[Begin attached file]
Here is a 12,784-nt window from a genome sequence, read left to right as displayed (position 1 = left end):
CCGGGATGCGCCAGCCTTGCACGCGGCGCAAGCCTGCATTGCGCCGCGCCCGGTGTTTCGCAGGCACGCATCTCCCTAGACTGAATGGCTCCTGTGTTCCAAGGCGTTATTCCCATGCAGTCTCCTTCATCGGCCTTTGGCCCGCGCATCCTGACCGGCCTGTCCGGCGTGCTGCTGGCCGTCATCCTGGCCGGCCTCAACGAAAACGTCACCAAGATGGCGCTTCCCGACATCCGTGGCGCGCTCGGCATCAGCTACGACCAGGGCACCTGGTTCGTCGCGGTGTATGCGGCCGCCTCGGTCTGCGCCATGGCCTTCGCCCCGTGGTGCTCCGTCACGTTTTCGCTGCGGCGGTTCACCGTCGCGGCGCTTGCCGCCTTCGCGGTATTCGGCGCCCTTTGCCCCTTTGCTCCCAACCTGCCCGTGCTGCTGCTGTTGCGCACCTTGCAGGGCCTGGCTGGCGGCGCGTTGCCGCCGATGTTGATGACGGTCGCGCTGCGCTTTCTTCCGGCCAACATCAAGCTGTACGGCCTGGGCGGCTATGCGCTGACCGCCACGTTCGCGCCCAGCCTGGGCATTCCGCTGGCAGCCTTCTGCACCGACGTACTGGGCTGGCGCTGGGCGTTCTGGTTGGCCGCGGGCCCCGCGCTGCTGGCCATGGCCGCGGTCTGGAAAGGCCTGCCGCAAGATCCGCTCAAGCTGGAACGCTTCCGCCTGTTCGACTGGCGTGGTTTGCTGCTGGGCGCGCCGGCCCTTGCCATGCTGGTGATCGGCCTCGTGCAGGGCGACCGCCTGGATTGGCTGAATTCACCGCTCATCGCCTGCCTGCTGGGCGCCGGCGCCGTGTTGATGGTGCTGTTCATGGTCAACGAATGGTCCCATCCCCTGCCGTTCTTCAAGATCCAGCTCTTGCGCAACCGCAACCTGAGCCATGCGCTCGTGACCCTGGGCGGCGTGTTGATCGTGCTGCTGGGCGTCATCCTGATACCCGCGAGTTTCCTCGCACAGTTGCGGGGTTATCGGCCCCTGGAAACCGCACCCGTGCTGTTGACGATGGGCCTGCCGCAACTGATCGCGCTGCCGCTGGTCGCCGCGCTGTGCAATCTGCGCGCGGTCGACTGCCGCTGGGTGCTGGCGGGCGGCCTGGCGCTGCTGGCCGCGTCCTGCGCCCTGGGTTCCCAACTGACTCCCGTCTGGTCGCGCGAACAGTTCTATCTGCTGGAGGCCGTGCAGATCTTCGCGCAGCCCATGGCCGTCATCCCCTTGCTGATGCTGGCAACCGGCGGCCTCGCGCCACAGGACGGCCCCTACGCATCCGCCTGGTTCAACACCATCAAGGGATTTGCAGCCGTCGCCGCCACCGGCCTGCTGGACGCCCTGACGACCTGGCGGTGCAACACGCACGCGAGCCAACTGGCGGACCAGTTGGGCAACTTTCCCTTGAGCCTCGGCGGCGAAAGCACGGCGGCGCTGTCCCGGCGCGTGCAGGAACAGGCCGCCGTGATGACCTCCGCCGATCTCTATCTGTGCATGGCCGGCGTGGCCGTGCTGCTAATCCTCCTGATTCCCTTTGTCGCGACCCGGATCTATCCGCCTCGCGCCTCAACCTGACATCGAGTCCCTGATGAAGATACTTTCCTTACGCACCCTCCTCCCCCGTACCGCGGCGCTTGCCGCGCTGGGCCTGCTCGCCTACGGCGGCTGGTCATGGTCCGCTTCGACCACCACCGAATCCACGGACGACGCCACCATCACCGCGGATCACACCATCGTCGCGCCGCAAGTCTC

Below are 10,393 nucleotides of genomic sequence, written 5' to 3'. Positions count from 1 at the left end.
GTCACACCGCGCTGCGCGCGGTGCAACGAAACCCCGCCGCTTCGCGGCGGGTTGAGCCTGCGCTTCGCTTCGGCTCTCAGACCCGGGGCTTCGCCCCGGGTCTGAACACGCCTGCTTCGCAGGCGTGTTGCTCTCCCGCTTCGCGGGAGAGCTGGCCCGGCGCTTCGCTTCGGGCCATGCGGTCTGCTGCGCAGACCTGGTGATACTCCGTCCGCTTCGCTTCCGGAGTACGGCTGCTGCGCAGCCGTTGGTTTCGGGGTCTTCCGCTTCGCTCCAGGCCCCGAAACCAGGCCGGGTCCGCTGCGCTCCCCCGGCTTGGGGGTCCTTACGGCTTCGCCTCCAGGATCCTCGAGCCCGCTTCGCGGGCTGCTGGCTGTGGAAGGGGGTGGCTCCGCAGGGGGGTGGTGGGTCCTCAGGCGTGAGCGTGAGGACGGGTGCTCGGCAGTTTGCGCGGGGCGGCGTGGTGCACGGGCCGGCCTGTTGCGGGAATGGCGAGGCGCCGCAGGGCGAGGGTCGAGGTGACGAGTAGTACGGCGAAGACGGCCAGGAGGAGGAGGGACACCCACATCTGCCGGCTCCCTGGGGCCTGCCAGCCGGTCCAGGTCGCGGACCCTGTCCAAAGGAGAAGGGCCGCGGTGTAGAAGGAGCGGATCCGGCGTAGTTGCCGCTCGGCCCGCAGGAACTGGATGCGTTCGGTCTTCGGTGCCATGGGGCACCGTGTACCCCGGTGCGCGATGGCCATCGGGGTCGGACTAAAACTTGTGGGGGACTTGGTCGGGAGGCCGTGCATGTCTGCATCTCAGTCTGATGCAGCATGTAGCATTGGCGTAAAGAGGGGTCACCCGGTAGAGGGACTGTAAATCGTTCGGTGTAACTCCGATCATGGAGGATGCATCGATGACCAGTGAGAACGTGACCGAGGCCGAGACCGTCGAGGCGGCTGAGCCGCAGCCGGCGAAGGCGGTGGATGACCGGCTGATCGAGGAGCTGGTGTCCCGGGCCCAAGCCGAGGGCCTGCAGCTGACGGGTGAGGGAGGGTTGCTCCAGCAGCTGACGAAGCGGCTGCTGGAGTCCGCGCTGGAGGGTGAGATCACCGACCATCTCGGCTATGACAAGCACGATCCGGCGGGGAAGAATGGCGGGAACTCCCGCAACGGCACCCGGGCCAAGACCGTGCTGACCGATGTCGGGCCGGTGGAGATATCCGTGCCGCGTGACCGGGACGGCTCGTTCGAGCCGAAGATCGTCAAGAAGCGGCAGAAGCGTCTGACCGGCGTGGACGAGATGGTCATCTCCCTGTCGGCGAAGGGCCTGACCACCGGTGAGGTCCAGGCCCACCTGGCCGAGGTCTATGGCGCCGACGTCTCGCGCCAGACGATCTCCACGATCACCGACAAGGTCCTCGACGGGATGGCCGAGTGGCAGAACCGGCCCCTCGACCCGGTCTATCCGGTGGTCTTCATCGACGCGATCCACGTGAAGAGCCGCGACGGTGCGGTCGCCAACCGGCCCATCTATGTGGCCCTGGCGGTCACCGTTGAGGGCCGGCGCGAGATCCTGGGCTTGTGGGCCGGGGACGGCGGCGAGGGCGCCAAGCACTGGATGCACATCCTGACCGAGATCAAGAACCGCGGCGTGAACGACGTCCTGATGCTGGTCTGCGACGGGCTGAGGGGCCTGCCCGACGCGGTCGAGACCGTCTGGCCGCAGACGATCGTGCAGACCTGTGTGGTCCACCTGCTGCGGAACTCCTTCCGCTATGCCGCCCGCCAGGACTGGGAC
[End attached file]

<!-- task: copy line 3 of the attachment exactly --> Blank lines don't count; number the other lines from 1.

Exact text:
Below are 10,393 nucleotides of genomic sequence, written 5' to 3'. Positions count from 1 at the left end.